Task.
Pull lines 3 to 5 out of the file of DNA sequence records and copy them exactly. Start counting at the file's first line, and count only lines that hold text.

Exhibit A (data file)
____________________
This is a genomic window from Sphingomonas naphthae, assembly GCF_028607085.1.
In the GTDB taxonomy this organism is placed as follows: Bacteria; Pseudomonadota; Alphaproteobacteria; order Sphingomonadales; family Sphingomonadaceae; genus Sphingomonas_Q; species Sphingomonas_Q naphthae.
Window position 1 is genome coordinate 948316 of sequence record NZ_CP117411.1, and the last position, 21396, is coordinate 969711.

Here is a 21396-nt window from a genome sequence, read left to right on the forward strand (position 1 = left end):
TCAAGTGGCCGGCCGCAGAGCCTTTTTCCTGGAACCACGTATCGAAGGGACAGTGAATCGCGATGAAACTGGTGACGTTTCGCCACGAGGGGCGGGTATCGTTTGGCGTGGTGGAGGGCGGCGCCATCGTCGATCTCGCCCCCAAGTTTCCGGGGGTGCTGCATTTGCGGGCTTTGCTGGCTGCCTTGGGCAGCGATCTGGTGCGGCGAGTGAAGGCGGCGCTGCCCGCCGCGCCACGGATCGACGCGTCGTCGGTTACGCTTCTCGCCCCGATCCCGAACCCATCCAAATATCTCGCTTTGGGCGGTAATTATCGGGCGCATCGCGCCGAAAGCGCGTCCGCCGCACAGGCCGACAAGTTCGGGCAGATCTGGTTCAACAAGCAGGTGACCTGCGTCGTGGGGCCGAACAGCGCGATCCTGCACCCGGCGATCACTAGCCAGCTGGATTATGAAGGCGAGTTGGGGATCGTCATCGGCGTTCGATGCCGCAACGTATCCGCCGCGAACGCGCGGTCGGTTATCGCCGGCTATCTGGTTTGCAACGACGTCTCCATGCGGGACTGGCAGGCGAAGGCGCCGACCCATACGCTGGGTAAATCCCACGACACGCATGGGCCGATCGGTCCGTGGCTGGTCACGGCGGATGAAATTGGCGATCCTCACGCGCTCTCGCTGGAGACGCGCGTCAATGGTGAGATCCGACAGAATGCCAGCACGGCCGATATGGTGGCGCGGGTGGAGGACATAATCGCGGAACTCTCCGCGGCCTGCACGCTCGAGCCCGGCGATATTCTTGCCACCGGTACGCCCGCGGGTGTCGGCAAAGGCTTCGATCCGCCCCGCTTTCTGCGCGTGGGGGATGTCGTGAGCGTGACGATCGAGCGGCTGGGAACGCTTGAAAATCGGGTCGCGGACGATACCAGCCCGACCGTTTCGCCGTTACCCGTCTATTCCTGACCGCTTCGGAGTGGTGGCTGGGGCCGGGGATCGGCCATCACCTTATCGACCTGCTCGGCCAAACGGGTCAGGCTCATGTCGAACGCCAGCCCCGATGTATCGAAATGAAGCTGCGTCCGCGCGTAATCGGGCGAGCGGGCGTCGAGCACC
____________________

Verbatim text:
Window position 1 is genome coordinate 948316 of sequence record NZ_CP117411.1, and the last position, 21396, is coordinate 969711.

Here is a 21396-nt window from a genome sequence, read left to right on the forward strand (position 1 = left end):
TCAAGTGGCCGGCCGCAGAGCCTTTTTCCTGGAACCACGTATCGAAGGGACAGTGAATCGCGATGAAACTGGTGACGTTTCGCCACGAGGGGCGGGTATCGTTTGGCGTGGTGGAGGGCGGCGCCATCGTCGATCTCGCCCCCAAGTTTCCGGGGGTGCTGCATTTGCGGGCTTTGCTGGCTGCCTTGGGCAGCGATCTGGTGCGGCGAGTGAAGGCGGCGCTGCCCGCCGCGCCACGGATCGACGCGTCGTCGGTTACGCTTCTCGCCCCGATCCCGAACCCATCCAAATATCTCGCTTTGGGCGGTAATTATCGGGCGCATCGCGCCGAAAGCGCGTCCGCCGCACAGGCCGACAAGTTCGGGCAGATCTGGTTCAACAAGCAGGTGACCTGCGTCGTGGGGCCGAACAGCGCGATCCTGCACCCGGCGATCACTAGCCAGCTGGATTATGAAGGCGAGTTGGGGATCGTCATCGGCGTTCGATGCCGCAACGTATCCGCCGCGAACGCGCGGTCGGTTATCGCCGGCTATCTGGTTTGCAACGACGTCTCCATGCGGGACTGGCAGGCGAAGGCGCCGACCCATACGCTGGGTAAATCCCACGACACGCATGGGCCGATCGGTCCGTGGCTGGTCACGGCGGATGAAATTGGCGATCCTCACGCGCTCTCGCTGGAGACGCGCGTCAATGGTGAGATCCGACAGAATGCCAGCACGGCCGATATGGTGGCGCGGGTGGAGGACATAATCGCGGAACTCTCCGCGGCCTGCACGCTCGAGCCCGGCGATATTCTTGCCACCGGTACGCCCGCGGGTGTCGGCAAAGGCTTCGATCCGCCCCGCTTTCTGCGCGTGGGGGATGTCGTGAGCGTGACGATCGAGCGGCTGGGAACGCTTGAAAATCGGGTCGCGGACGATACCAGCCCGACCGTTTCGCCGTTACCCGTCTATTCCTGACCGCTTCGGAGTGGTGGCTGGGGCCGGGGATCGGCCATCACCTTATCGACCTGCTCGGCCAAACGGGTCAGGCTCATGTCGAACGCCAGCCCCGATGTATCGAAATGAAGCTGCGTCCGCGCGTAATCGGGCGAGCGGGCGTCGAGCACC